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Charreria – September celebrations! 30 favorite things about Mexico


After Spain conquered and colonized Tenochtitlan (Mexico), the use of the horses was reserved exclusively for the Spanish.  They were afraid that if the Indians discovered one of their key secrets in the fight for the conquest, they would use it against them.

Around this time, Sebastian Aparicio, a holy man, bought the Hacienda de Careaga (Careaga Ranch) and dedicated it to agriculture and ranching, and introduced the Indians working on his ranch to the this last activity, even though it was still forbiden by the viceroyalty of the New Spain. And thus was born a new trade known as Charrería – the art of horsemanship – an activity that became highly popular.

Little by little the popularity and skill of Charreria grew, primarily due to the increases of use of the horses among the inhabitants of this country. The ranch owners or hacendados and their closer servants showed off their skills working with the horses and accomplishing complex maneuvers with expertise and courage. Later these maneuvers would become what now is known as Suertes Charras.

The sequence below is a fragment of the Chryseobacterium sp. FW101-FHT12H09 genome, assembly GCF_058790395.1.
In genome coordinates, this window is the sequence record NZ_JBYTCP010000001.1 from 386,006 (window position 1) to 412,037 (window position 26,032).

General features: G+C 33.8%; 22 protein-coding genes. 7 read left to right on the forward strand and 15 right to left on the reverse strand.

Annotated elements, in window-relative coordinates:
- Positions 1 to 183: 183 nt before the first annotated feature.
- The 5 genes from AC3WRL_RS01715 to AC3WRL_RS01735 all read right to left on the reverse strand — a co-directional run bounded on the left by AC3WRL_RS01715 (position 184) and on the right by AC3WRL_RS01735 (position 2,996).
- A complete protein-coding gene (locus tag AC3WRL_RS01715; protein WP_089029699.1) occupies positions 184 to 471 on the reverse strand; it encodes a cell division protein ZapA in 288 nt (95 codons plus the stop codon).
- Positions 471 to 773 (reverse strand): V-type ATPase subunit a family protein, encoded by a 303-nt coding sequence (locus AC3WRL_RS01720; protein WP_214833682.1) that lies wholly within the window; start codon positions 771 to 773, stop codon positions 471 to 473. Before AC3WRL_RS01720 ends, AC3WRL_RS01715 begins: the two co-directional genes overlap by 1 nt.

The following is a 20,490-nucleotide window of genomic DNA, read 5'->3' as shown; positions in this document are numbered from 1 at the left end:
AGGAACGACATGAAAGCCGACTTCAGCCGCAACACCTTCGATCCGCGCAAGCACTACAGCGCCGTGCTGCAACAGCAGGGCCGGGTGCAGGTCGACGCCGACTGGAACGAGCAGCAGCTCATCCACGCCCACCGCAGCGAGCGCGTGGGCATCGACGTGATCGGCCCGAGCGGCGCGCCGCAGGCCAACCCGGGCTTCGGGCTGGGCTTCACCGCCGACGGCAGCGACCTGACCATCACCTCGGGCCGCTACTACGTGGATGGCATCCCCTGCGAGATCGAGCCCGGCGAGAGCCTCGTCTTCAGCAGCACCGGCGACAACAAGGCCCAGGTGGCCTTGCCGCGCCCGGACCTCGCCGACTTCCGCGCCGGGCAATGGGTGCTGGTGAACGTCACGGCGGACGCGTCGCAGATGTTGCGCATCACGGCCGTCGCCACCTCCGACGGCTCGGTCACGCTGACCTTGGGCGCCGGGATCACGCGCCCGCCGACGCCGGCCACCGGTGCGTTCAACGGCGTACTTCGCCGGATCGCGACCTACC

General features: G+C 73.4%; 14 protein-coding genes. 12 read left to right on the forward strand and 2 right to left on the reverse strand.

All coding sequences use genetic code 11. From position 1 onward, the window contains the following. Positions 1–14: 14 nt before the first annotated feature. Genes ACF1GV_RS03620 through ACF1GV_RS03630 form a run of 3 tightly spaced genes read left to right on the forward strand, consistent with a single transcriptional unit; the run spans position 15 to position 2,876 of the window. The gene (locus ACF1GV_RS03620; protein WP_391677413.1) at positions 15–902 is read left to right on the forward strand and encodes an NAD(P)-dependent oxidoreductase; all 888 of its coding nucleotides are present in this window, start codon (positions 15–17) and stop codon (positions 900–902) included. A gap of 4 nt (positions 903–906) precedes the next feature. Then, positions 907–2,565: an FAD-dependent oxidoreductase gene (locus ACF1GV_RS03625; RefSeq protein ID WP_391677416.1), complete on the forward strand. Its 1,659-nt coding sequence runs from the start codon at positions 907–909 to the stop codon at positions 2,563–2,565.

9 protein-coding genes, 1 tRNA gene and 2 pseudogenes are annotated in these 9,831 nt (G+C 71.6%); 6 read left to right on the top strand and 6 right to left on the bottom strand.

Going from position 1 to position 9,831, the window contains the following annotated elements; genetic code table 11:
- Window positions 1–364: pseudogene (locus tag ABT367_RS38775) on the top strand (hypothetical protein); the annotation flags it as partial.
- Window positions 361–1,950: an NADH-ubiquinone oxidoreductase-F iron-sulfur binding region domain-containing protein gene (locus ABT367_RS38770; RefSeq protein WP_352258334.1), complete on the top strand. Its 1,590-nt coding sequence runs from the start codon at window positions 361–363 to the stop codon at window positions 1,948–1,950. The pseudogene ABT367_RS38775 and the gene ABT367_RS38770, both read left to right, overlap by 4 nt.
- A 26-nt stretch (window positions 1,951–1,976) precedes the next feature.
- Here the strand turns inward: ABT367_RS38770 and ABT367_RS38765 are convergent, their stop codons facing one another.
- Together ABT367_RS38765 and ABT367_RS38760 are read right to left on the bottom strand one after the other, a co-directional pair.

The professional Charreria was born in 1880 with the famous Charro Ponciano, known by his feats told in Mexican popular songs. Ponciano Díaz had the first cattle ranch in America and greatly boosted the fame of the Charreria, turning it into a courageous and skillful show worthy of admiration.

Charreria has been the subject of poems, songs, artisania, historians and anyone interested in the Mexican culture.  It has been declared as Mexico’s National Sport and every September 14th the Día del Charro (Charro Day) is celebrated.

Locally, this will be celebrated at the Church of Guadalupe in Puerto Vallarta, beginning at 10am, with a full procession to the church, and a special mass. It is a spectacular sight to behold, and the public is welcome (bring your cameras!)

The Charro is the most representative figure of Mexico all over the world, but women are also an active part of Charreria, they are called Escaramuzas, and while their suertes (excercises) are different that the ones performed by men, they also required courage and great sincronization, due to most of their participations are in group and not individual.

Mexican Charros were popularized by the great film figures and singers of the 1940’s as Pedro Infante and Jorge Negrete, reinforcing the image that we have today about the Charro Mexicano.

During September, will be sharing with you 30 things we love most about Mexico, in honor of this month’s Independence celebrations. Click here to view the complete list.